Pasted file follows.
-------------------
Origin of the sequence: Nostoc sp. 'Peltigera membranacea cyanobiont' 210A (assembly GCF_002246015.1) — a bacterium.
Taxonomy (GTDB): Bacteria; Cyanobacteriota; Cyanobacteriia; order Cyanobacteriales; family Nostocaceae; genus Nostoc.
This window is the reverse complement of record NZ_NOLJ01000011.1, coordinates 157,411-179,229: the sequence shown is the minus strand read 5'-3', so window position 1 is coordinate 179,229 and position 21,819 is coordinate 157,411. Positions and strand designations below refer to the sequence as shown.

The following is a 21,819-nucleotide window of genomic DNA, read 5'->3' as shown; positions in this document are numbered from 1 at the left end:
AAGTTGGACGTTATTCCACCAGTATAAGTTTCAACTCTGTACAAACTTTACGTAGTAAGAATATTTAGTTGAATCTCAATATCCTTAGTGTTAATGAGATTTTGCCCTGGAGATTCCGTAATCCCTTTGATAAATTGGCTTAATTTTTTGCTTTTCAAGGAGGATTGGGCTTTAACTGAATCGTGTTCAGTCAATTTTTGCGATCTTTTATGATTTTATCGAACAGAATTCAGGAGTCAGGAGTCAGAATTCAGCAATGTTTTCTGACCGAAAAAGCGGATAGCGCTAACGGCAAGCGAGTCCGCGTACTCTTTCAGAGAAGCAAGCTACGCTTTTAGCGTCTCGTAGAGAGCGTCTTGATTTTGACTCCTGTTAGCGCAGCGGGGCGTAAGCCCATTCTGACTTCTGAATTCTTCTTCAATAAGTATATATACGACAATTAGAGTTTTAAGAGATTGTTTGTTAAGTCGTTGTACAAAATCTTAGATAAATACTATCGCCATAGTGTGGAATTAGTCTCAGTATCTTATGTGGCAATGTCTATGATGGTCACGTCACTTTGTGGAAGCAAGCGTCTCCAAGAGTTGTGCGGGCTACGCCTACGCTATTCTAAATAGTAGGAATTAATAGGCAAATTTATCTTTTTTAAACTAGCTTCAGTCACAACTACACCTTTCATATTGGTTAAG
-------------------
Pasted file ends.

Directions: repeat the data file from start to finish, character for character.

Origin of the sequence: Nostoc sp. 'Peltigera membranacea cyanobiont' 210A (assembly GCF_002246015.1) — a bacterium.
Taxonomy (GTDB): Bacteria; Cyanobacteriota; Cyanobacteriia; order Cyanobacteriales; family Nostocaceae; genus Nostoc.
This window is the reverse complement of record NZ_NOLJ01000011.1, coordinates 157,411-179,229: the sequence shown is the minus strand read 5'-3', so window position 1 is coordinate 179,229 and position 21,819 is coordinate 157,411. Positions and strand designations below refer to the sequence as shown.

The following is a 21,819-nucleotide window of genomic DNA, read 5'->3' as shown; positions in this document are numbered from 1 at the left end:
AAGTTGGACGTTATTCCACCAGTATAAGTTTCAACTCTGTACAAACTTTACGTAGTAAGAATATTTAGTTGAATCTCAATATCCTTAGTGTTAATGAGATTTTGCCCTGGAGATTCCGTAATCCCTTTGATAAATTGGCTTAATTTTTTGCTTTTCAAGGAGGATTGGGCTTTAACTGAATCGTGTTCAGTCAATTTTTGCGATCTTTTATGATTTTATCGAACAGAATTCAGGAGTCAGGAGTCAGAATTCAGCAATGTTTTCTGACCGAAAAAGCGGATAGCGCTAACGGCAAGCGAGTCCGCGTACTCTTTCAGAGAAGCAAGCTACGCTTTTAGCGTCTCGTAGAGAGCGTCTTGATTTTGACTCCTGTTAGCGCAGCGGGGCGTAAGCCCATTCTGACTTCTGAATTCTTCTTCAATAAGTATATATACGACAATTAGAGTTTTAAGAGATTGTTTGTTAAGTCGTTGTACAAAATCTTAGATAAATACTATCGCCATAGTGTGGAATTAGTCTCAGTATCTTATGTGGCAATGTCTATGATGGTCACGTCACTTTGTGGAAGCAAGCGTCTCCAAGAGTTGTGCGGGCTACGCCTACGCTATTCTAAATAGTAGGAATTAATAGGCAAATTTATCTTTTTTAAACTAGCTTCAGTCACAACTACACCTTTCATATTGGTTAAG